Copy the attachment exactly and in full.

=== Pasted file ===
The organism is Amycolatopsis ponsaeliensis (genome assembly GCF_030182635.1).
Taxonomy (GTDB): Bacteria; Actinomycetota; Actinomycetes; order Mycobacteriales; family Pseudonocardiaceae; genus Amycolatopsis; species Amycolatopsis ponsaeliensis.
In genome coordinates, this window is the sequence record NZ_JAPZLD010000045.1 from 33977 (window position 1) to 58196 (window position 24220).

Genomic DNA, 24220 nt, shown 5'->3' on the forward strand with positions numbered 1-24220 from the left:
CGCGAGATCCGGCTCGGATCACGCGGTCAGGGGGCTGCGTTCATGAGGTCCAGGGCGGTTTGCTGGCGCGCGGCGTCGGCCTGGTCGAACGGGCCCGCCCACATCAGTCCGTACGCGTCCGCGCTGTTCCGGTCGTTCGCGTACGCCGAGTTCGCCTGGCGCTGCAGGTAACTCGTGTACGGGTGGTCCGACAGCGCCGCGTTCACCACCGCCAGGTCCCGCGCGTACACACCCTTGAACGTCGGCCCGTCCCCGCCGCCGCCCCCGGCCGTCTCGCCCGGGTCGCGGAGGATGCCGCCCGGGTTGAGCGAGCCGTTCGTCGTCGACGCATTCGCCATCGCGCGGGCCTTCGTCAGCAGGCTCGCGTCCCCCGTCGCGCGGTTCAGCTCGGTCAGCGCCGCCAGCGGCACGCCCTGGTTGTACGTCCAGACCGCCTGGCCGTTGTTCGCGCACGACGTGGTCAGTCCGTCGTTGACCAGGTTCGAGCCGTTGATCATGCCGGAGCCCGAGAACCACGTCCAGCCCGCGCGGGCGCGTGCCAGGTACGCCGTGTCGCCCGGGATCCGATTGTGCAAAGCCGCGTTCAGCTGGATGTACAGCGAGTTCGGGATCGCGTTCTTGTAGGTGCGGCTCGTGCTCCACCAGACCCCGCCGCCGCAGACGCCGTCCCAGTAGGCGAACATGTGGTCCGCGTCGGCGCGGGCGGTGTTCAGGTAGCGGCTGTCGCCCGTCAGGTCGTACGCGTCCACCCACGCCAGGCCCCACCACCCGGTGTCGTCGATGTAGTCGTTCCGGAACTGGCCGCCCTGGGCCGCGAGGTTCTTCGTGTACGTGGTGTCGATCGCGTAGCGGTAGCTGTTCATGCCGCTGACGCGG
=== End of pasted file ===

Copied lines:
The organism is Amycolatopsis ponsaeliensis (genome assembly GCF_030182635.1).
Taxonomy (GTDB): Bacteria; Actinomycetota; Actinomycetes; order Mycobacteriales; family Pseudonocardiaceae; genus Amycolatopsis; species Amycolatopsis ponsaeliensis.
In genome coordinates, this window is the sequence record NZ_JAPZLD010000045.1 from 33977 (window position 1) to 58196 (window position 24220).

Genomic DNA, 24220 nt, shown 5'->3' on the forward strand with positions numbered 1-24220 from the left:
CGCGAGATCCGGCTCGGATCACGCGGTCAGGGGGCTGCGTTCATGAGGTCCAGGGCGGTTTGCTGGCGCGCGGCGTCGGCCTGGTCGAACGGGCCCGCCCACATCAGTCCGTACGCGTCCGCGCTGTTCCGGTCGTTCGCGTACGCCGAGTTCGCCTGGCGCTGCAGGTAACTCGTGTACGGGTGGTCCGACAGCGCCGCGTTCACCACCGCCAGGTCCCGCGCGTACACACCCTTGAACGTCGGCCCGTCCCCGCCGCCGCCCCCGGCCGTCTCGCCCGGGTCGCGGAGGATGCCGCCCGGGTTGAGCGAGCCGTTCGTCGTCGACGCATTCGCCATCGCGCGGGCCTTCGTCAGCAGGCTCGCGTCCCCCGTCGCGCGGTTCAGCTCGGTCAGCGCCGCCAGCGGCACGCCCTGGTTGTACGTCCAGACCGCCTGGCCGTTGTTCGCGCACGACGTGGTCAGTCCGTCGTTGACCAGGTTCGAGCCGTTGATCATGCCGGAGCCCGAGAACCACGTCCAGCCCGCGCGGGCGCGTGCCAGGTACGCCGTGTCGCCCGGGATCCGATTGTGCAAAGCCGCGTTCAGCTGGATGTACAGCGAGTTCGGGATCGCGTTCTTGTAGGTGCGGCTCGTGCTCCACCAGACCCCGCCGCCGCAGACGCCGTCCCAGTAGGCGAACATGTGGTCCGCGTCGGCGCGGGCGGTGTTCAGGTAGCGGCTGTCGCCCGTCAGGTCGTACGCGTCCACCCACGCCAGGCCCCACCACCCGGTGTCGTCGATGTAGTCGTTCCGGAACTGGCCGCCCTGGGCCGCGAGGTTCTTCGTGTACGTGGTGTCGATCGCGTAGCGGTAGCTGTTCATGCCGCTGACGCGG